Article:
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by: Valerie Ho

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# Chapter Revision 209

Valerie Ho
UW
GPA 3.53
research methods
Jacqueline Pickrell

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Chapter notes for final exam where you don't have to spend all the time to read through the textbook :)
COURSE
research methods
PROF.
Jacqueline Pickrell
TYPE
Study Guide
PAGES
3
WORDS
KARMA
50 ?

## Popular in Psychlogy

This 3 page Study Guide was uploaded by Valerie Ho on Thursday October 8, 2015. The Study Guide belongs to 209 at University of Washington taught by Jacqueline Pickrell in Spring 2015. Since its upload, it has received 21 views. For similar materials see research methods in Psychlogy at University of Washington.

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Date Created: 10/08/15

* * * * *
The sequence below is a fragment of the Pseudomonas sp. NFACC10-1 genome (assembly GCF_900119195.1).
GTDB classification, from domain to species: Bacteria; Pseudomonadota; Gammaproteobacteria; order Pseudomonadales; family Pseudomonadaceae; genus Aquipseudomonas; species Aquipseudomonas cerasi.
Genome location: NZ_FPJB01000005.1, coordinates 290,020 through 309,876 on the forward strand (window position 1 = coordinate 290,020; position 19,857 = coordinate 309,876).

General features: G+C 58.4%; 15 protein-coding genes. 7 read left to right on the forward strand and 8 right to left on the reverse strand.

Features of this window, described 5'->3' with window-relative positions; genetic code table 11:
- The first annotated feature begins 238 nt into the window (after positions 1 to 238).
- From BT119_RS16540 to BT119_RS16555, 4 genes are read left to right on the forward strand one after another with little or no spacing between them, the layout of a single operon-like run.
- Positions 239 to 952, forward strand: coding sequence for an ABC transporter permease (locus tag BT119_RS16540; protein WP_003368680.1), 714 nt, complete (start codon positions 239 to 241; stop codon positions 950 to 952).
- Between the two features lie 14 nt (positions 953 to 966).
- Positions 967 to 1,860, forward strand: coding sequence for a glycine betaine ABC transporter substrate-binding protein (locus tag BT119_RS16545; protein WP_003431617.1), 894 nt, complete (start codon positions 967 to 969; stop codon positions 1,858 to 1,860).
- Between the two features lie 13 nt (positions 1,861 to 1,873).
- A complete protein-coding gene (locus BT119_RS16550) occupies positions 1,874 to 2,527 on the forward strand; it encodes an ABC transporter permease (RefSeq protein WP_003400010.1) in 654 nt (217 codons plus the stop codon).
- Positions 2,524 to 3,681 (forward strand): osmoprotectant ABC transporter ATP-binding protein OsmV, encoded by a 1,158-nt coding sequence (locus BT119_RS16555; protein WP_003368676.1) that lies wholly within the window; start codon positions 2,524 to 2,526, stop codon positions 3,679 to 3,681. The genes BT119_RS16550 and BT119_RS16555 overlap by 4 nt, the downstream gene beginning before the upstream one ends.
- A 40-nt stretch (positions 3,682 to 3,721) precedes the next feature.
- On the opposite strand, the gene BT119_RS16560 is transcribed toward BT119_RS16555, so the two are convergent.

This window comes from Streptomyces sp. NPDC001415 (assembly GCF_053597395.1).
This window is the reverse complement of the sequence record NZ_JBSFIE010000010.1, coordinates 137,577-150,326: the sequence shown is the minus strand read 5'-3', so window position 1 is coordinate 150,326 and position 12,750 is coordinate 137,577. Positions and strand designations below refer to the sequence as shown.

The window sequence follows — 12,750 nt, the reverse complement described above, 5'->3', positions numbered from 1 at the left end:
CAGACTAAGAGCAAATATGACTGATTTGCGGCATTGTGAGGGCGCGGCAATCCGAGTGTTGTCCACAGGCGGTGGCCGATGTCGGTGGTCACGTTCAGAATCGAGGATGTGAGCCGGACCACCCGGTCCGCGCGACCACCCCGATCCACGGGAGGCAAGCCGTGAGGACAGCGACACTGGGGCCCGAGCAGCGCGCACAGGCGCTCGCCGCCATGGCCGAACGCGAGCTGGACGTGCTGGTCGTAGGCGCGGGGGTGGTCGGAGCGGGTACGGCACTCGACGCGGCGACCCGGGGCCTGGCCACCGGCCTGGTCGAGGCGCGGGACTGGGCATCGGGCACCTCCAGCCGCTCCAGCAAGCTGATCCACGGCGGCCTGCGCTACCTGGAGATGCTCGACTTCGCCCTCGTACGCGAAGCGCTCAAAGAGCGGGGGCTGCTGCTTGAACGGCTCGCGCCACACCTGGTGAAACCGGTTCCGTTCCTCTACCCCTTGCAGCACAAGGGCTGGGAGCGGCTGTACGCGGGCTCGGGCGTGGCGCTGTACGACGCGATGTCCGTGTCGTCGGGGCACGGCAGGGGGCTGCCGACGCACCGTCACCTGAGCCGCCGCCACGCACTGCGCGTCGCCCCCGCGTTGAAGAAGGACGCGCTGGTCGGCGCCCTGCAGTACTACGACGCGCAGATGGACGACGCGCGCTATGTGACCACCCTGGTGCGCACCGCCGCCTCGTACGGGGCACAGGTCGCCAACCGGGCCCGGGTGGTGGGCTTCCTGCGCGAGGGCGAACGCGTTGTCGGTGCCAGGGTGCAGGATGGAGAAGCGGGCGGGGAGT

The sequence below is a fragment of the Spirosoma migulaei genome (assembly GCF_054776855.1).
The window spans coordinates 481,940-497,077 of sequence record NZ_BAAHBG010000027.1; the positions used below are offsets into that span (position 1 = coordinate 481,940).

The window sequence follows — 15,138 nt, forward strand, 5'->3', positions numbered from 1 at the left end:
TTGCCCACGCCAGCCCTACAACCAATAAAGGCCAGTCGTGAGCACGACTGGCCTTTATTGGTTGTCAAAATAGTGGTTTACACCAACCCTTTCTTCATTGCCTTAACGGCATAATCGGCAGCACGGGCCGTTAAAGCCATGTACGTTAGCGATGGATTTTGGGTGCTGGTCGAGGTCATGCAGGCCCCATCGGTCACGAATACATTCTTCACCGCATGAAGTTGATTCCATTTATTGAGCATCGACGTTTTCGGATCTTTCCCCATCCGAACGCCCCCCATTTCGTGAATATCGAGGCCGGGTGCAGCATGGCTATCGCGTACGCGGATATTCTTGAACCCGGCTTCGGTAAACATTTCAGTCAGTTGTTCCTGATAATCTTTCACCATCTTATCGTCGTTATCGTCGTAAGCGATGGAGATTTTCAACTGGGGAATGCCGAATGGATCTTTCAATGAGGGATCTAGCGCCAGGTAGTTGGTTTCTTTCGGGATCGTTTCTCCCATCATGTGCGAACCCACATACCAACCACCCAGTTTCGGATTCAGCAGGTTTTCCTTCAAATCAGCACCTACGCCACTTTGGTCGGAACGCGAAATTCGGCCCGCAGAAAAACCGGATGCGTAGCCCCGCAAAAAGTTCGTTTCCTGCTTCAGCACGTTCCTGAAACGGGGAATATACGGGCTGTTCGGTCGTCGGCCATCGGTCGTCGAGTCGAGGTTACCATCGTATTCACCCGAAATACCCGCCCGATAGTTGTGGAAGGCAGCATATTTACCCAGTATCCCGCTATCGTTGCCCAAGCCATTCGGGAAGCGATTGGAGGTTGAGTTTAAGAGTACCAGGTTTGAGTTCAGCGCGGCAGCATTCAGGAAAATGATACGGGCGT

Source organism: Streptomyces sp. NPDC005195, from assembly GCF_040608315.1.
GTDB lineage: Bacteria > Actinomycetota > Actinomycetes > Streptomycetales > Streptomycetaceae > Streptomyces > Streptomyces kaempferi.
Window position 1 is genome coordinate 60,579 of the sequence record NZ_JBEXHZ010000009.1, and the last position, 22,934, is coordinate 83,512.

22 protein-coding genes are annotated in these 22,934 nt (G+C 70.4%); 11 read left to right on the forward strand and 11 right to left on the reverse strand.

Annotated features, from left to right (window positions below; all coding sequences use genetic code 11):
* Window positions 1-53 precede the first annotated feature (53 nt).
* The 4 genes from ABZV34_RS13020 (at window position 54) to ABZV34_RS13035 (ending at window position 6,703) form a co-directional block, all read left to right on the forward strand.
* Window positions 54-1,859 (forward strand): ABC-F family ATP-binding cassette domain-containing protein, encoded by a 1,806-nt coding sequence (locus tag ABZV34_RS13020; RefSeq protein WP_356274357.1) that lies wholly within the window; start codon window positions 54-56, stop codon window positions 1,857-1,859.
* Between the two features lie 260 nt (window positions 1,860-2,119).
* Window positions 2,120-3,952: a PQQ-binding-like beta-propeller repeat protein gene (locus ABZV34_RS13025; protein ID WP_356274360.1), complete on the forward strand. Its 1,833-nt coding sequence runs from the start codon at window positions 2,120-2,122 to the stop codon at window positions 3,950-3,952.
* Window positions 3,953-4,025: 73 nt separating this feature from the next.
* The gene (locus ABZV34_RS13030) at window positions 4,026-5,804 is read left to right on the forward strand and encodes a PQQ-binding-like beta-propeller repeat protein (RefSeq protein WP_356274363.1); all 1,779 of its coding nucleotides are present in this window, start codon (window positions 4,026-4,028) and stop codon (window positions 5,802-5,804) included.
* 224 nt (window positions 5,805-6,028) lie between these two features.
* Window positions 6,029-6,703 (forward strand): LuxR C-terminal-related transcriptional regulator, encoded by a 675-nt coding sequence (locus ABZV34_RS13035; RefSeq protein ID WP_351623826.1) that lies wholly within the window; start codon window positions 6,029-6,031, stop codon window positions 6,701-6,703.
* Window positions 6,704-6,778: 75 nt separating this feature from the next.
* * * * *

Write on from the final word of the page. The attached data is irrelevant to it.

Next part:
Chapter 4 Revision De ning and Measuring Variables Types of Variables Qualitative Quantitative Properties that differ in amount Properties Discrete Continuous that differ No intermediate values Intermediate values exists in type possible between any two between two values adjacent values Independent Variables Dependent Variables Presumed cause Presumed effect depends on the IV Constructs Psychological statesprocesses that cannot be directly observed but instead are inferred from measurable behaviors For example We can t measure someone s hunger levels so when we want to know it we can give a person food and see when they will declare their quotfullnessquot from that we can measure how much a person must eat before they are quotnot hungryquot Mediator Variables Moderator Variables driving IV DV Representing a mechanism of how IV may in uence a DV For example Using phone gt Distraction gt Poor gt Mediator gt A factor that changes the strength direction of how IV in uences the DV eg Given that people use cell phones when traffic is heavy gt poor driving but there s light traffic gt better Thus different situation different effects De ning Variables Conceptual De nitions Operational De nitions De ning a concept in abstract or theoretical terms Example High selfesteem can be c De ne a variable by the procedure used to measure it 0 Contain more information Specify the procedures used to conceptualy de ned as a person demonstrating a high degree of self worth VS Operationaly it may be scoring above a certain number within the scale make physiological recordings Scales of Measurement Scaling Least Most Explanation Speci c Nominal Represent qualitative differences iee types instead of amount Ordinal Rank quantitative ordering eg 1 2nd 3 etc Interval Equal scae intervals representing equa quantitative differences eg temperatures No Absolute zero Ratio Same as nterva scaling but WITH true zero point Measurement Accuracy Reliability and Validity Accuracy of Measurement When a measure agrees with a known standard ie weight measure actual weigh When result is constantly abovebelow the actual value then we can it systemic error 0 When there re random uctuations of results from measurements gt Random measurement error Reliability Validity Actuality Consistency Testretest FaceContent Validity reliability When the measurement Repeating actually test items that are the experiment relevant using same eg SAT test must test measure for academic abilities not same measure what fruit you like to participants eat Internal Criterion Validity Consistency When scores from a Reliability eg when a 40 item list is split into two 20 item each results of the two subtests should correlate with each other measurement can be used to predict future behaviors eg SAT scores for college GPA Construct Validity When the measurement actually assess the construct aimed at Convergent Discriminant Scores of The opposite of measurements with convergent the same construct should correlate with each other should correlate different construct measurements NOT

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